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Baby Goat in Danville Brings Christmas Cheer - abc27 WHTM

Baby Goat in Danville Brings Christmas Cheer

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Danville, VA - A very unusual patient at a Danville veterinarian's office is bringing a little Christmas cheer to the staff this holiday season.

They've had to start from scratch with this animal and do a bit of research, because no one really knew how to take care of a newborn goat.

The vets were really caught off guard by McGruff's appearance. Believe it or not, this is the first time they've had a goat patient.

With a lot of love and a little research, though, they were able to care for the unusual and very cute animal.

One-week-old McGruff has a bigger question on his mind this holiday season than if he will make the naughty or nice list.

He can't figure out what he is.

"He really either thinks he is a dog or a person, he has no idea he is a goat," Pet Groomer Mallory Betterton said.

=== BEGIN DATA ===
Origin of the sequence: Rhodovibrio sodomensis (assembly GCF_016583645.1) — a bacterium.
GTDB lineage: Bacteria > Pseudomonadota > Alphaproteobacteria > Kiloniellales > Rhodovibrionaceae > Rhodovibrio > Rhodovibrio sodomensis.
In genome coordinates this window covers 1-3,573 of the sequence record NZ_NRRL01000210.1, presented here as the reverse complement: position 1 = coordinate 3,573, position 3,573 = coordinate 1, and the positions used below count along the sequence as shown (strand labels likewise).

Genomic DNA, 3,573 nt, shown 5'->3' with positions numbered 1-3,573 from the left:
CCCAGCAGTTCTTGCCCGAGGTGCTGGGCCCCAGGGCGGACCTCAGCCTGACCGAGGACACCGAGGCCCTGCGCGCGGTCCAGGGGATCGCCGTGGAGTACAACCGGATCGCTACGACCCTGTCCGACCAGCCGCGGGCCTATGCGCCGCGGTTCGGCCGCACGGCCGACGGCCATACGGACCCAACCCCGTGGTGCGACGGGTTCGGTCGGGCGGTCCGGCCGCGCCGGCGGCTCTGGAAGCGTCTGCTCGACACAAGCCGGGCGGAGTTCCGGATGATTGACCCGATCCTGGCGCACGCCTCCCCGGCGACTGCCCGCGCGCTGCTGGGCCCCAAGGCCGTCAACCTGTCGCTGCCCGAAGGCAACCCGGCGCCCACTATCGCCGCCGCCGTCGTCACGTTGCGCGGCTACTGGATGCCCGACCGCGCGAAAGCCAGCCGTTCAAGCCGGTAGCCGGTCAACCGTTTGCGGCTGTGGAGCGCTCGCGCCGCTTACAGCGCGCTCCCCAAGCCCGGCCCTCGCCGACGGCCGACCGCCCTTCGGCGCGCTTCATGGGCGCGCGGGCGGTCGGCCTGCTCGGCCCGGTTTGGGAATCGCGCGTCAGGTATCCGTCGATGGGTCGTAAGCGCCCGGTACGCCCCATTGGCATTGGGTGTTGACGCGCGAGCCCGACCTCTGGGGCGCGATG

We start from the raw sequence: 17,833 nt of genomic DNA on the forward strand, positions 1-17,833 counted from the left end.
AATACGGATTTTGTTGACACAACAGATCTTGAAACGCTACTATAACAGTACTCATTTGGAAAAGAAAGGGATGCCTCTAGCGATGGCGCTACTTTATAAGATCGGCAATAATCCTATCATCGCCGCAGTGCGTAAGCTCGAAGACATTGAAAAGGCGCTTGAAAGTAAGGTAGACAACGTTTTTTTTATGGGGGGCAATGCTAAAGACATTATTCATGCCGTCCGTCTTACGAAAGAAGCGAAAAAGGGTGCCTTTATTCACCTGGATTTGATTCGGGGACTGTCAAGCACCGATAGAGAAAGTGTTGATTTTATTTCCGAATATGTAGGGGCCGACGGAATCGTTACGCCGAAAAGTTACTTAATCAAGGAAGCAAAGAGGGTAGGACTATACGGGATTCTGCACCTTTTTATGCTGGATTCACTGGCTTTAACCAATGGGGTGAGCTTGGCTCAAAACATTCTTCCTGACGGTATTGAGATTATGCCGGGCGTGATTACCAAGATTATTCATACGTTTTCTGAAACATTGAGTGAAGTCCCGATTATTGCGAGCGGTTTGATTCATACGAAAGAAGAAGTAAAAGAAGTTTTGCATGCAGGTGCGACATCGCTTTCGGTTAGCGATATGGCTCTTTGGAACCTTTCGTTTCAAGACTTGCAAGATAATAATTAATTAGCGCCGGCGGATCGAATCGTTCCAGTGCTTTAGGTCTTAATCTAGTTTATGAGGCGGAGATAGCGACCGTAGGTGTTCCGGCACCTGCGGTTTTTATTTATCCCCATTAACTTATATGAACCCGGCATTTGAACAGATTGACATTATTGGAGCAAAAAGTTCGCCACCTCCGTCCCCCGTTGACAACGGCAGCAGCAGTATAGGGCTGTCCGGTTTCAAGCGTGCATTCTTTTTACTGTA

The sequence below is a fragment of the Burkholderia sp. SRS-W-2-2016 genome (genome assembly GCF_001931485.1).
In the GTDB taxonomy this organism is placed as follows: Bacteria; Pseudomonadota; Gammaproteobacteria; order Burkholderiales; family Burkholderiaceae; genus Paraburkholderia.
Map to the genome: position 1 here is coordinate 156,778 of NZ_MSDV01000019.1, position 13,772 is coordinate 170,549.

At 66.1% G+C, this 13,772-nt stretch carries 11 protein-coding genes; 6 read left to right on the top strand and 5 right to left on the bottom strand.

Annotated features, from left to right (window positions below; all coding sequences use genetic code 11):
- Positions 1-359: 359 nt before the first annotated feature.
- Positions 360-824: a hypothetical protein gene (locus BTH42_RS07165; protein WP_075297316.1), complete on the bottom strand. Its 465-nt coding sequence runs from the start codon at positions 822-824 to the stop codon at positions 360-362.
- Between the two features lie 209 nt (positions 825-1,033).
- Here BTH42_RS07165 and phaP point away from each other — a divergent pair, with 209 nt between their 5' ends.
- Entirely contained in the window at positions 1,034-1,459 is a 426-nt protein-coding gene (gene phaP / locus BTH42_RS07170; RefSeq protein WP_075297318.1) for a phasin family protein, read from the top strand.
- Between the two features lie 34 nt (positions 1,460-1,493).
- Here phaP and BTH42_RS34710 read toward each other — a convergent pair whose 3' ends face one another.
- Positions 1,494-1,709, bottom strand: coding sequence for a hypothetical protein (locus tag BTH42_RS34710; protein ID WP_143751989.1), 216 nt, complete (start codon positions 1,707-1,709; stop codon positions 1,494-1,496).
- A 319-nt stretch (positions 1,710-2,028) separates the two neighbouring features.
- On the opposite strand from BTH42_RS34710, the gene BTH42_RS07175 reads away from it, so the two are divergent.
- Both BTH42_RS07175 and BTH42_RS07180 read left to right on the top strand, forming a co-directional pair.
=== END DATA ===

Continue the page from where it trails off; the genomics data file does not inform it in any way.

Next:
No wonder he seems so confused… since day one, McGruff has spent all of his time with pups, and he's cared for by people.

 He even wears a Santa costume, and made an appearance on Facebook.

"When you speak to him, you call him, he will wag his tale like a dog. When he sees me coming with the bottle he gets excited and wags his tale like a dog," Betterton added.

McGruff's actual mother didn't have any milk and left him in a cold field. The owner took him to Mount Hermon Animal Clinic. Because she works, they offered to care for the unusual patient.

"This is our first goat and we love him," Betterton said.

Since they've never taken in a goat, the vets office had a lot of research to do.

First, they consulted their own Veterinarian.

"I did grow up on a cattle farm so I had some experience feeding baby calves from growing up," said Veterinarian Katie Rohrig. "We were a little worried because he had a hard time taking the bottle at first. We actually had to tube feed him the first 24 hours."

They looked online and asked around how to best care for him.

"After about the second day, he was nursing on his own," Rohrig said.

Now, a week later, McGruff's healthy and happy. Soon, he'll hang up his Santa coat and head home with his owner.

"He'll be back with his mother to reconnect and learn to be a goat instead of a person," Betterton said.

McGruff's owner actually came by and picked him up Monday.She will continue to bottle feed him until he is ready to eat on his own.

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